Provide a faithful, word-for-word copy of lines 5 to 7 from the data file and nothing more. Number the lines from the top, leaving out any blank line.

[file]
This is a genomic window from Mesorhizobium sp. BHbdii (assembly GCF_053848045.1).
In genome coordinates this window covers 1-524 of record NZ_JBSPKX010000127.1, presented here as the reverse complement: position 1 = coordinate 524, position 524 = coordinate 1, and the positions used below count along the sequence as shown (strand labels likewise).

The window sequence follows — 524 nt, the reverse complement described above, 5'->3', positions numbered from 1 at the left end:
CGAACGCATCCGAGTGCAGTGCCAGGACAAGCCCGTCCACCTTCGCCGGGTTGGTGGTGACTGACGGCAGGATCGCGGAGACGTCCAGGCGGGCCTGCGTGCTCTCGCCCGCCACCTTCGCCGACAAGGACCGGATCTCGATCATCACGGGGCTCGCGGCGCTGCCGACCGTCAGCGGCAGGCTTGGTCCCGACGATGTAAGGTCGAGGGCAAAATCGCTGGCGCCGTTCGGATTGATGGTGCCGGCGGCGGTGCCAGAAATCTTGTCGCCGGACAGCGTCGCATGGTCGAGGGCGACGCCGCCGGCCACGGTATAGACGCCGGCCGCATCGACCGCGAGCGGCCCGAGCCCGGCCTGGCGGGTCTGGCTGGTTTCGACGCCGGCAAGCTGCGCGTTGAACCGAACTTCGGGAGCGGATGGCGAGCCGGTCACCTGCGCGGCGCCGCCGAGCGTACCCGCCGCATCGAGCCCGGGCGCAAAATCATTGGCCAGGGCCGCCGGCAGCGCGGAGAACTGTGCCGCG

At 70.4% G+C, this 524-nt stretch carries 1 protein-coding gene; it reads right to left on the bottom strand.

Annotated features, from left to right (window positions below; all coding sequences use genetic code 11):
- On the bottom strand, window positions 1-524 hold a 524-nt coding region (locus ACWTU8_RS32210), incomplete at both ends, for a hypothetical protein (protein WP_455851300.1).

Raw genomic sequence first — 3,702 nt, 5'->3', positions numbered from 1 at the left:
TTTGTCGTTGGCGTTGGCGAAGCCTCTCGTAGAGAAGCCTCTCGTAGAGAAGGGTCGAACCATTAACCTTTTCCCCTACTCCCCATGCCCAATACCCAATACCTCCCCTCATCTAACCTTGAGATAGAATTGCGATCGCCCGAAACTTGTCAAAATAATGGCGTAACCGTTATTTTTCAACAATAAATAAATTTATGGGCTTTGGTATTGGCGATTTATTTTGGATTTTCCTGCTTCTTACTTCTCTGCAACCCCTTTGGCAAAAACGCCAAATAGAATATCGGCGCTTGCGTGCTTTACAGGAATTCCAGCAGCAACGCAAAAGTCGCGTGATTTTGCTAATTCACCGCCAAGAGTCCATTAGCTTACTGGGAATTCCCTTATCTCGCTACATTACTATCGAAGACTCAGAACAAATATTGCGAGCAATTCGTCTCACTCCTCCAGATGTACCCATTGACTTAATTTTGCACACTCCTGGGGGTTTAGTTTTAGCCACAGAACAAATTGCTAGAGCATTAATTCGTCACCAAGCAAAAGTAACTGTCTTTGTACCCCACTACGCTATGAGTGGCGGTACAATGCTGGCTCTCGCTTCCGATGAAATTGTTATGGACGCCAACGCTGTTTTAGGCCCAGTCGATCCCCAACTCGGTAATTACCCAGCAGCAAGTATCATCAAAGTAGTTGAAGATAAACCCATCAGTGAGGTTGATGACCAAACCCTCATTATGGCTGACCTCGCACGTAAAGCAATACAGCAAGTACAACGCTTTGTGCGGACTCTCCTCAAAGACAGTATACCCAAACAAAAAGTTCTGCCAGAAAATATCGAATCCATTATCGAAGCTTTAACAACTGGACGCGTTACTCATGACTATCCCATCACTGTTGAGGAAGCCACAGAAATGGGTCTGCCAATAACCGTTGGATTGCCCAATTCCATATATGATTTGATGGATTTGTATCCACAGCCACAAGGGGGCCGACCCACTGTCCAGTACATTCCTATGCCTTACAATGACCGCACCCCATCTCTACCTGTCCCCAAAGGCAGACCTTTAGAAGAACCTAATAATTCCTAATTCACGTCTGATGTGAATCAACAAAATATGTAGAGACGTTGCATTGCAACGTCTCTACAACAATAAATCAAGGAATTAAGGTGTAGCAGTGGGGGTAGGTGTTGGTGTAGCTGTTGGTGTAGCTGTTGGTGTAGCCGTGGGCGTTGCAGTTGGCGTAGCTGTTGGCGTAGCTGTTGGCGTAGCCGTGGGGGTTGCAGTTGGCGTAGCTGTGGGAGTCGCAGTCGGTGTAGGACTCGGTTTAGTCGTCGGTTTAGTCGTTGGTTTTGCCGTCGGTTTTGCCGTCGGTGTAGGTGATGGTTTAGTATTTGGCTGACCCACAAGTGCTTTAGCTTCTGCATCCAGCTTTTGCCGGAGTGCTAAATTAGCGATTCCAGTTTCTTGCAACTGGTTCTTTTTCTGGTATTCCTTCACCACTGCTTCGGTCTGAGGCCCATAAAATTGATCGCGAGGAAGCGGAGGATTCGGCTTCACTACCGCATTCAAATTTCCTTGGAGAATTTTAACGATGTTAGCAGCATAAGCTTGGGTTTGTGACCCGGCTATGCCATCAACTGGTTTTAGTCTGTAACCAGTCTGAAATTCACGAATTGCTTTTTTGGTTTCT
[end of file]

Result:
At 70.4% G+C, this 524-nt stretch carries 1 protein-coding gene; it reads right to left on the bottom strand.

Annotated features, from left to right (window positions below; all coding sequences use genetic code 11):
- On the bottom strand, window positions 1-524 hold a 524-nt coding region (locus ACWTU8_RS32210), incomplete at both ends, for a hypothetical protein (protein WP_455851300.1).